Natural Language Generation from Structured Data

Source: Deep Learning on Medium

Natural Language Generation from Structured Data

Dileep Pasumarthi and Daljeet Virdi

University of Illinois Urbana Champaign

Developed: September 2019

Over the past few years, rapid improvement in SOTA general language models (BERT, GPT-2, XL-Net, etc.) from new neural architectures (LSTMs, Transformers, etc.) and different pre-training techniques (MLM, bi-directionality, etc.) has led to human level abilities over a wide range of natural language processing tasks (question answering, translation, text to speech, etc.). These developments promise the same wide-ranging impact on Natural Language Processing as ImageNet had on computer vision, ushering in a new era of autonomy in automotive (self-driving car), retail (cashier-less checkouts), financial services (identity verification), healthcare (radiology), etc..

In this article, we explore a subfield of NLP, natural language generation, and one technique to generate text from structured data (data-to-text synthesis). Potential applications include auto-generating news articles, weather reports, industry reports, and business insights. These pieces can be hyper-personalized by local, context, and reading style. For example, data from babies in neonatal care can be converted into text differently, with different levels of technical detail and explanatory language, depending on whether the intended reader is a doctor, a nurse or a parent (Mahamood & Reiter, 2011). Different sport reports are generated for fans of the respective teams; the winning goal of one team is likely to be considered a lucky one from the perspective of the losing team. A human journalist would not dream of writing separate reports about a sports match, but for a computer this is not an issue and this is likely to be appreciated by a reader who receives a more personally appropriate report.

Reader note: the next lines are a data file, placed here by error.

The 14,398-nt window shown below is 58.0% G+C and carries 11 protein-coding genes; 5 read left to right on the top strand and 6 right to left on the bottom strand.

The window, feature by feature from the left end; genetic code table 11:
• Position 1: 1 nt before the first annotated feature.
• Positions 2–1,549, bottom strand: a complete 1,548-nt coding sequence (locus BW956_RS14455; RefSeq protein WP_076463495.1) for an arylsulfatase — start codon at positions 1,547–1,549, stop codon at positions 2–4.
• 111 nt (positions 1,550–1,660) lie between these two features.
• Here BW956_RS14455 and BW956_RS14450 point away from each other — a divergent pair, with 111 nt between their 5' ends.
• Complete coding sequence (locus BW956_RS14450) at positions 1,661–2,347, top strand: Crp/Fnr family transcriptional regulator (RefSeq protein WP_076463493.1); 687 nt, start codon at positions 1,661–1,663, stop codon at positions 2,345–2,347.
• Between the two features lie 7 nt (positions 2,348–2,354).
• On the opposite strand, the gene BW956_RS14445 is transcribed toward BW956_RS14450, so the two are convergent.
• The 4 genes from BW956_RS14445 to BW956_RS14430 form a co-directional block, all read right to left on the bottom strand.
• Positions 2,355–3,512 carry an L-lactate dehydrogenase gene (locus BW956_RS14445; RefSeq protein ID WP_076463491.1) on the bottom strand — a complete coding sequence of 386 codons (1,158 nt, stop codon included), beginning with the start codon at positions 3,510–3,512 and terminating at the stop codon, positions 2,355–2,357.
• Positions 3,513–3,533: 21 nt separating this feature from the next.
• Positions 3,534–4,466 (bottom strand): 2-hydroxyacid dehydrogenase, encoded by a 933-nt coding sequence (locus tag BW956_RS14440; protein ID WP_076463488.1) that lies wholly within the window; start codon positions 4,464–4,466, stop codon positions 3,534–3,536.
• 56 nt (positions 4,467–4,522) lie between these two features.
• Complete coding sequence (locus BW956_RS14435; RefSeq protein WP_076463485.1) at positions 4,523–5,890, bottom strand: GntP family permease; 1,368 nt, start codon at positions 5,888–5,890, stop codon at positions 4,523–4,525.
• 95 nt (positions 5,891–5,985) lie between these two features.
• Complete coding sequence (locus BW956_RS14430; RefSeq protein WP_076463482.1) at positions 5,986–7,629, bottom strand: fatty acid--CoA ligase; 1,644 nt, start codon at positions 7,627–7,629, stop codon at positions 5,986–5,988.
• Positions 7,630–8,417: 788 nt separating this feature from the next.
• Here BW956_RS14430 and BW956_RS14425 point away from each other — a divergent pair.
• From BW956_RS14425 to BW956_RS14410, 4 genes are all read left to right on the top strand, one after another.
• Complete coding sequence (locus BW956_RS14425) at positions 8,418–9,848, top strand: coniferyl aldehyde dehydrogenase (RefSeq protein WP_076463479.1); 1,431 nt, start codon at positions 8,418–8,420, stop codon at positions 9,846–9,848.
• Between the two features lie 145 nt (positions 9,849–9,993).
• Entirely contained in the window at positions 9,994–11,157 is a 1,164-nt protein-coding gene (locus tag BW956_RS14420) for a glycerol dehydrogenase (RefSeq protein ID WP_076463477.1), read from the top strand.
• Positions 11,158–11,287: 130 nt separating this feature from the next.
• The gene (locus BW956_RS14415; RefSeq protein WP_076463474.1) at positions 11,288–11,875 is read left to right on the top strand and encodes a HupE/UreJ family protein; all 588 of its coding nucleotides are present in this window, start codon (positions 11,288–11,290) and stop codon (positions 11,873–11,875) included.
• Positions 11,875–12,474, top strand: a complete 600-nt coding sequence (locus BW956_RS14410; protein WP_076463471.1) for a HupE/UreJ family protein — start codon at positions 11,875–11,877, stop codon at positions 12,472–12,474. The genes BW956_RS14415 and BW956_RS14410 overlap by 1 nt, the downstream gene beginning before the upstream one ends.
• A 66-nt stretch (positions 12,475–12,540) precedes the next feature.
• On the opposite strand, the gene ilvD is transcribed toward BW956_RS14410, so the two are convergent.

We write a program to create narrative summaries from financial time series data. Financial news means different things to different people, based on an individual’s portfolio. This research can usher in a new class of financial news generation, moving from one news article for everyone to one news article per recipient, with direct application in wealth management, financial reporting, and investor relations.

An NLG system involves three processes:

1. Content determination — what you’re going to say

2. Sentence planning — how are you going to say it

3. Surface realization — which specific words to use, you could call this style or flow.

Developers traditionally implement these three stages and assemble them in a pipeline. Each piece requires codifying rules in templates and significant engineering effort. Most natural language applications are first built in this rule-based way.

We are amidst a massive overhauling of these applications to neural based architectures as deep learning NLP research develops. For example, up until ~2015, production grade spell checkers were roughly 2000 lines of code. With neural probabilistic approaches, modern spell checkers can be as little as ~17 lines of code. The complexity of these systems has shrunk in some ways, less rote rule based programming, but grown in others, as new questions arise: how accurate, precise, bias are these models?

Most modern generalized language models create coherent natural language (see: GPT-2, BERT, etc.) but practitioners are warned to not use them for production use cases because they cannot distinguish “fact from fiction”. The text may sound natural but is often not accurate or coherent.

We ‘fine tune’ these models, training them specifically to be precise and factual when generating text from structured data. Our approach is based on two key improvements to SOTA generalized language models:

  1. A copy-mechanism to select and copy content from structured data
  2. General language model (GPT-2, BERT, XL-NET) to compose coherent sentences.

We use the pre-trained domain independent language model, GPT-2, and train it to learn a copy-mechanism using just a few (< 200 examples) training examples.